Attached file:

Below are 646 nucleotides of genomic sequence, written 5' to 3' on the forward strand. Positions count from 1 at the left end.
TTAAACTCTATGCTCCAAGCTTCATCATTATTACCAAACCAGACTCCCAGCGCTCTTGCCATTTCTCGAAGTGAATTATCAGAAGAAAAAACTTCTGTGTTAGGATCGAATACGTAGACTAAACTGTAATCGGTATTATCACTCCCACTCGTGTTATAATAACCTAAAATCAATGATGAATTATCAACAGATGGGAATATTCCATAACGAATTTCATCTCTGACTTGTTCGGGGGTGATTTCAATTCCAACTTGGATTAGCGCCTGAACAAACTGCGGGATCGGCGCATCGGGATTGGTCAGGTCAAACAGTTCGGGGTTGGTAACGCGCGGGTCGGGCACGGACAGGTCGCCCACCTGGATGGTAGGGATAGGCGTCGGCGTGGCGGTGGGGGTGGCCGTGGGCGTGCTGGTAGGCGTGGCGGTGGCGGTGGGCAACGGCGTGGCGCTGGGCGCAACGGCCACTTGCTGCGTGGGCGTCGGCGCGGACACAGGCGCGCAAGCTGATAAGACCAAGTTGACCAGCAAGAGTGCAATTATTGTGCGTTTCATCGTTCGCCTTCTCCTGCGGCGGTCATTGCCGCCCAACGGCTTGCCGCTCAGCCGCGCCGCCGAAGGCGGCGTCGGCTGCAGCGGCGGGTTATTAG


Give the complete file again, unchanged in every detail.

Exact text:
Below are 646 nucleotides of genomic sequence, written 5' to 3' on the forward strand. Positions count from 1 at the left end.
TTAAACTCTATGCTCCAAGCTTCATCATTATTACCAAACCAGACTCCCAGCGCTCTTGCCATTTCTCGAAGTGAATTATCAGAAGAAAAAACTTCTGTGTTAGGATCGAATACGTAGACTAAACTGTAATCGGTATTATCACTCCCACTCGTGTTATAATAACCTAAAATCAATGATGAATTATCAACAGATGGGAATATTCCATAACGAATTTCATCTCTGACTTGTTCGGGGGTGATTTCAATTCCAACTTGGATTAGCGCCTGAACAAACTGCGGGATCGGCGCATCGGGATTGGTCAGGTCAAACAGTTCGGGGTTGGTAACGCGCGGGTCGGGCACGGACAGGTCGCCCACCTGGATGGTAGGGATAGGCGTCGGCGTGGCGGTGGGGGTGGCCGTGGGCGTGCTGGTAGGCGTGGCGGTGGCGGTGGGCAACGGCGTGGCGCTGGGCGCAACGGCCACTTGCTGCGTGGGCGTCGGCGCGGACACAGGCGCGCAAGCTGATAAGACCAAGTTGACCAGCAAGAGTGCAATTATTGTGCGTTTCATCGTTCGCCTTCTCCTGCGGCGGTCATTGCCGCCCAACGGCTTGCCGCTCAGCCGCGCCGCCGAAGGCGGCGTCGGCTGCAGCGGCGGGTTATTAG